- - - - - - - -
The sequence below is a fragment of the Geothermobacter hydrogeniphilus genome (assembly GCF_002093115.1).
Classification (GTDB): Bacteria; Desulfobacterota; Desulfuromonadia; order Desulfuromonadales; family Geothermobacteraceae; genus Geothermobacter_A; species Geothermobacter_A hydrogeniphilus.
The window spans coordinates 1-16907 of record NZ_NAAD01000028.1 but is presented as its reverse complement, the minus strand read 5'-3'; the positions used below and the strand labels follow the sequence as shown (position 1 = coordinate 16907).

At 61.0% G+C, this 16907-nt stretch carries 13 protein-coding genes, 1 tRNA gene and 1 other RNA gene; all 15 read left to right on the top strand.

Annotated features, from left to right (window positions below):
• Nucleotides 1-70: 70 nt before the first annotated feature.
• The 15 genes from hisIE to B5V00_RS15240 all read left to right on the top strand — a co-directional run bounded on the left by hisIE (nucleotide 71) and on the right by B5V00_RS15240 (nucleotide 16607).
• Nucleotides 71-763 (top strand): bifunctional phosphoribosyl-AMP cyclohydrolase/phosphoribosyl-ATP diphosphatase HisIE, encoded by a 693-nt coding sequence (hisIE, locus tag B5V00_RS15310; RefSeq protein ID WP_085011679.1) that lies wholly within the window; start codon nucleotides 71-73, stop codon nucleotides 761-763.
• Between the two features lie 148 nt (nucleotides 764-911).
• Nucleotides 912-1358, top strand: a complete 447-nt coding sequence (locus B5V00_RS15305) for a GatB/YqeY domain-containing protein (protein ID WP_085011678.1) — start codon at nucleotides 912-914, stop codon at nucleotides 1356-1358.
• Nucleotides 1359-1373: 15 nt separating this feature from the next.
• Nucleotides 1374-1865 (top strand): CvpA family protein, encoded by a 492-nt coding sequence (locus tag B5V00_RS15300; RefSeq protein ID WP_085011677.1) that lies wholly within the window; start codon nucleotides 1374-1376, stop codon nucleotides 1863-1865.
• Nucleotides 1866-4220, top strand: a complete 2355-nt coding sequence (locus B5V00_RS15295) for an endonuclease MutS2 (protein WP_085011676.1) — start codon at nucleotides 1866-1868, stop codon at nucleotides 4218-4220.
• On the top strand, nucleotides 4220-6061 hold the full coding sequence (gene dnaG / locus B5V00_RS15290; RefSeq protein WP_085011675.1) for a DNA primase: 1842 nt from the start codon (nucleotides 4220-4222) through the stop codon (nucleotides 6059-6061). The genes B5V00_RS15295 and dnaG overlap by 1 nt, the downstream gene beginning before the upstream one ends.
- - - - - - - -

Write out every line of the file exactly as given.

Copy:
The sequence below is a fragment of the Geothermobacter hydrogeniphilus genome (assembly GCF_002093115.1).
Classification (GTDB): Bacteria; Desulfobacterota; Desulfuromonadia; order Desulfuromonadales; family Geothermobacteraceae; genus Geothermobacter_A; species Geothermobacter_A hydrogeniphilus.
The window spans coordinates 1-16907 of record NZ_NAAD01000028.1 but is presented as its reverse complement, the minus strand read 5'-3'; the positions used below and the strand labels follow the sequence as shown (position 1 = coordinate 16907).

At 61.0% G+C, this 16907-nt stretch carries 13 protein-coding genes, 1 tRNA gene and 1 other RNA gene; all 15 read left to right on the top strand.

Annotated features, from left to right (window positions below):
• Nucleotides 1-70: 70 nt before the first annotated feature.
• The 15 genes from hisIE to B5V00_RS15240 all read left to right on the top strand — a co-directional run bounded on the left by hisIE (nucleotide 71) and on the right by B5V00_RS15240 (nucleotide 16607).
• Nucleotides 71-763 (top strand): bifunctional phosphoribosyl-AMP cyclohydrolase/phosphoribosyl-ATP diphosphatase HisIE, encoded by a 693-nt coding sequence (hisIE, locus tag B5V00_RS15310; RefSeq protein ID WP_085011679.1) that lies wholly within the window; start codon nucleotides 71-73, stop codon nucleotides 761-763.
• Between the two features lie 148 nt (nucleotides 764-911).
• Nucleotides 912-1358, top strand: a complete 447-nt coding sequence (locus B5V00_RS15305) for a GatB/YqeY domain-containing protein (protein ID WP_085011678.1) — start codon at nucleotides 912-914, stop codon at nucleotides 1356-1358.
• Nucleotides 1359-1373: 15 nt separating this feature from the next.
• Nucleotides 1374-1865 (top strand): CvpA family protein, encoded by a 492-nt coding sequence (locus tag B5V00_RS15300; RefSeq protein ID WP_085011677.1) that lies wholly within the window; start codon nucleotides 1374-1376, stop codon nucleotides 1863-1865.
• Nucleotides 1866-4220, top strand: a complete 2355-nt coding sequence (locus B5V00_RS15295) for an endonuclease MutS2 (protein WP_085011676.1) — start codon at nucleotides 1866-1868, stop codon at nucleotides 4218-4220.
• On the top strand, nucleotides 4220-6061 hold the full coding sequence (gene dnaG / locus B5V00_RS15290; RefSeq protein WP_085011675.1) for a DNA primase: 1842 nt from the start codon (nucleotides 4220-4222) through the stop codon (nucleotides 6059-6061). The genes B5V00_RS15295 and dnaG overlap by 1 nt, the downstream gene beginning before the upstream one ends.